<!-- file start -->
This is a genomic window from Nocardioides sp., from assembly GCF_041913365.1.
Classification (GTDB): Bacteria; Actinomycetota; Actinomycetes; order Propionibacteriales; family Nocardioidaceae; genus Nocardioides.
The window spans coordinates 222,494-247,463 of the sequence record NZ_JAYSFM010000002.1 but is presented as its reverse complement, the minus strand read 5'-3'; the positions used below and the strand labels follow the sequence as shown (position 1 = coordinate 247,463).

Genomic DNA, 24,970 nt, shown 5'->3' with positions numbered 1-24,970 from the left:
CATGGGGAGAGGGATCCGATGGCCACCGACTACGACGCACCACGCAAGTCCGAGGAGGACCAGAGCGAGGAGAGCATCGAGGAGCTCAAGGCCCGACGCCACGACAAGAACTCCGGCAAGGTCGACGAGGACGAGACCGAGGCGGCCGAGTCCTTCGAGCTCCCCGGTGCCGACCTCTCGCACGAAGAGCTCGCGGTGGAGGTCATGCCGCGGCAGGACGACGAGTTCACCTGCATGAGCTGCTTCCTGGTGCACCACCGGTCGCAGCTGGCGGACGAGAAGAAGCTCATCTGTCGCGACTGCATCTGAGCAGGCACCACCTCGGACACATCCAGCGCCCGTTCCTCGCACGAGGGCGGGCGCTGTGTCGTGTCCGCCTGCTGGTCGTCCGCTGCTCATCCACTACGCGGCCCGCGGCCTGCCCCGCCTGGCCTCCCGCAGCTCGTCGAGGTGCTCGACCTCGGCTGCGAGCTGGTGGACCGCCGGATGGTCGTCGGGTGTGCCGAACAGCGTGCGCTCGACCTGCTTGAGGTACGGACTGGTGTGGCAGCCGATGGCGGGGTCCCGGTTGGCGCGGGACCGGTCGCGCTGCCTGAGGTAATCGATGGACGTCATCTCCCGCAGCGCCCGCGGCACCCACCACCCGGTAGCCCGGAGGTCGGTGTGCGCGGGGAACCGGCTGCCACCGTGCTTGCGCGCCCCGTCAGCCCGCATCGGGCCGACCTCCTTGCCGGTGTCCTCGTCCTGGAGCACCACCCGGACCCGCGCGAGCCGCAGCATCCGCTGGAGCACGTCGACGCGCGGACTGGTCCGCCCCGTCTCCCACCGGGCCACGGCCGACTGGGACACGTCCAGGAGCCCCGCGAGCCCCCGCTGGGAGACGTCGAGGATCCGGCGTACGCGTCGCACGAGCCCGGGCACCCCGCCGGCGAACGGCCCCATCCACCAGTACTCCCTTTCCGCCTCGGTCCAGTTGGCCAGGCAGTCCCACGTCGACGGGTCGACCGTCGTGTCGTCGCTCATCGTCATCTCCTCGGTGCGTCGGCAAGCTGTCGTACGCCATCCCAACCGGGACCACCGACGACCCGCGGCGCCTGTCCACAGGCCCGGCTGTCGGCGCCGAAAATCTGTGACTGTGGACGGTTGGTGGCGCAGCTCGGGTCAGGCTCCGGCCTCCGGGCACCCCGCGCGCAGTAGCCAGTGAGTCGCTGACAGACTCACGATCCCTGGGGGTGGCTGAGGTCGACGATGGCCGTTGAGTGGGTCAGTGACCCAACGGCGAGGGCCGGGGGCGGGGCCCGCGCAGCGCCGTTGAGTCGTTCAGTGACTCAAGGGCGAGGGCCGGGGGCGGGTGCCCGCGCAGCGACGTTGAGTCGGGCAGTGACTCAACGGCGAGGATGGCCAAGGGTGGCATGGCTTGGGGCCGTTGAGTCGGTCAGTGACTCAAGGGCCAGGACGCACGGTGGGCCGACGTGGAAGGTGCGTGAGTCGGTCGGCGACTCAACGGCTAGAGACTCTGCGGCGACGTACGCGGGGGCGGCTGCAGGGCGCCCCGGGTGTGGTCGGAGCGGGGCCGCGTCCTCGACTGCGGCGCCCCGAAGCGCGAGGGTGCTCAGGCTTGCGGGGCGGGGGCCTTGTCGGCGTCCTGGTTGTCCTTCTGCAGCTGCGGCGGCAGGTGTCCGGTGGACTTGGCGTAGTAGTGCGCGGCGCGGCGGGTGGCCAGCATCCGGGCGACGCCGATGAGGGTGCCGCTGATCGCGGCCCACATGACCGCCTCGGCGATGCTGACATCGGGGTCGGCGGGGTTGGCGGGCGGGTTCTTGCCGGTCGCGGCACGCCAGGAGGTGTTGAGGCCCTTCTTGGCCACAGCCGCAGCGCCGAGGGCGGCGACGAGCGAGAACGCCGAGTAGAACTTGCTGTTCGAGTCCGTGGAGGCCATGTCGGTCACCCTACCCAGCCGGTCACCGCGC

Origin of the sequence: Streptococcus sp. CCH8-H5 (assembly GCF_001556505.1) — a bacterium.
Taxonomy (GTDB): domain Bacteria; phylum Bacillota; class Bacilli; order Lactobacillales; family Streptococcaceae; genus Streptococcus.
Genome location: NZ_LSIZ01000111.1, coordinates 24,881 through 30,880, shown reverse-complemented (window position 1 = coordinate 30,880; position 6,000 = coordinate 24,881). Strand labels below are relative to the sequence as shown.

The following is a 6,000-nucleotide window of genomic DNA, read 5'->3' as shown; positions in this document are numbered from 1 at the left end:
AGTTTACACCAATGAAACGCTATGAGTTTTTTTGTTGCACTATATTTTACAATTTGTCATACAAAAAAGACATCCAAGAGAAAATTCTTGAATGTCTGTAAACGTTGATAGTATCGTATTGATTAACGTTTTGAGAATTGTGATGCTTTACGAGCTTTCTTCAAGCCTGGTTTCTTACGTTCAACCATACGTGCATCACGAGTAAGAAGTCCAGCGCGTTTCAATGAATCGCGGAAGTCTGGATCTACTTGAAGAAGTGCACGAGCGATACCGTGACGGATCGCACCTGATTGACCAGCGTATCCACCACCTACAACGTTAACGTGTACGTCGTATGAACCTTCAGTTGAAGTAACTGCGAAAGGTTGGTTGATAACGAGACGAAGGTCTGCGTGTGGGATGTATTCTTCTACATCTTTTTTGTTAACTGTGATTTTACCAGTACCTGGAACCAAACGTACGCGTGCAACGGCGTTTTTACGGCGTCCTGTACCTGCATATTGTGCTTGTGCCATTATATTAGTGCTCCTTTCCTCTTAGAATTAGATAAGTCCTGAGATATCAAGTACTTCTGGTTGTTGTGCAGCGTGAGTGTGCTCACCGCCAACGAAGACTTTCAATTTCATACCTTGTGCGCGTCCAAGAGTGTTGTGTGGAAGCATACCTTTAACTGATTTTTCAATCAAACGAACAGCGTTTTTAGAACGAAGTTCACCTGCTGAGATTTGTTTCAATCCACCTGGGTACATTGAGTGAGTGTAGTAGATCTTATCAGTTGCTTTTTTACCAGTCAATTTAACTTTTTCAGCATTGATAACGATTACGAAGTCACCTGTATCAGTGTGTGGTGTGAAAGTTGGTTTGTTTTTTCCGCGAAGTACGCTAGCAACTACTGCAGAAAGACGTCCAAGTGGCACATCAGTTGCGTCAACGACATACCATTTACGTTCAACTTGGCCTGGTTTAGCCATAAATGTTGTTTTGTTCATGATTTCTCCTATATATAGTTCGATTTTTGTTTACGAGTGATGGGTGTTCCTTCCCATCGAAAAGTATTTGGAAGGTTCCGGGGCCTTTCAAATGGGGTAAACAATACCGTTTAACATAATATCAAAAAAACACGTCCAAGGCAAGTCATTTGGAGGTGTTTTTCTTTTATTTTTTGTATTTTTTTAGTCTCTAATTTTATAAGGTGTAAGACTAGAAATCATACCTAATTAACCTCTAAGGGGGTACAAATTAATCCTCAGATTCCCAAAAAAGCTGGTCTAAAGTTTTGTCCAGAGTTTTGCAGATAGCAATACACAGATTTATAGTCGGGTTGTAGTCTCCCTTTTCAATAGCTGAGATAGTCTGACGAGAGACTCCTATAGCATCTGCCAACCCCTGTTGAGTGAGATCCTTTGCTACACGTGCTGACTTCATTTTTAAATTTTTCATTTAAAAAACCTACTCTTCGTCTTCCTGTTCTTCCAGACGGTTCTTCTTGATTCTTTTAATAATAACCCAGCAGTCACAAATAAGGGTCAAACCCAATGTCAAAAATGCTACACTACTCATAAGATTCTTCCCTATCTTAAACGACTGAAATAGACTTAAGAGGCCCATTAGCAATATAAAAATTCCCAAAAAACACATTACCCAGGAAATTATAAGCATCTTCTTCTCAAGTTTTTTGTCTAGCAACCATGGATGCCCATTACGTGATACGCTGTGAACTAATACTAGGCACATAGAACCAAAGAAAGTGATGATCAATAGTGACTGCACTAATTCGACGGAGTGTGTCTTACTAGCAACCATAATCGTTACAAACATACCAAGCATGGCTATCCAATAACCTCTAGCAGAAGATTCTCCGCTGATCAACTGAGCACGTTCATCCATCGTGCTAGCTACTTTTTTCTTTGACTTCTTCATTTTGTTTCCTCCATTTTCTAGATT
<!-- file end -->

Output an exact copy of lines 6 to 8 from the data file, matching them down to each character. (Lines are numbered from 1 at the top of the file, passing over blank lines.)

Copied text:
Origin of the sequence: Streptococcus sp. CCH8-H5 (assembly GCF_001556505.1) — a bacterium.
Taxonomy (GTDB): domain Bacteria; phylum Bacillota; class Bacilli; order Lactobacillales; family Streptococcaceae; genus Streptococcus.
Genome location: NZ_LSIZ01000111.1, coordinates 24,881 through 30,880, shown reverse-complemented (window position 1 = coordinate 30,880; position 6,000 = coordinate 24,881). Strand labels below are relative to the sequence as shown.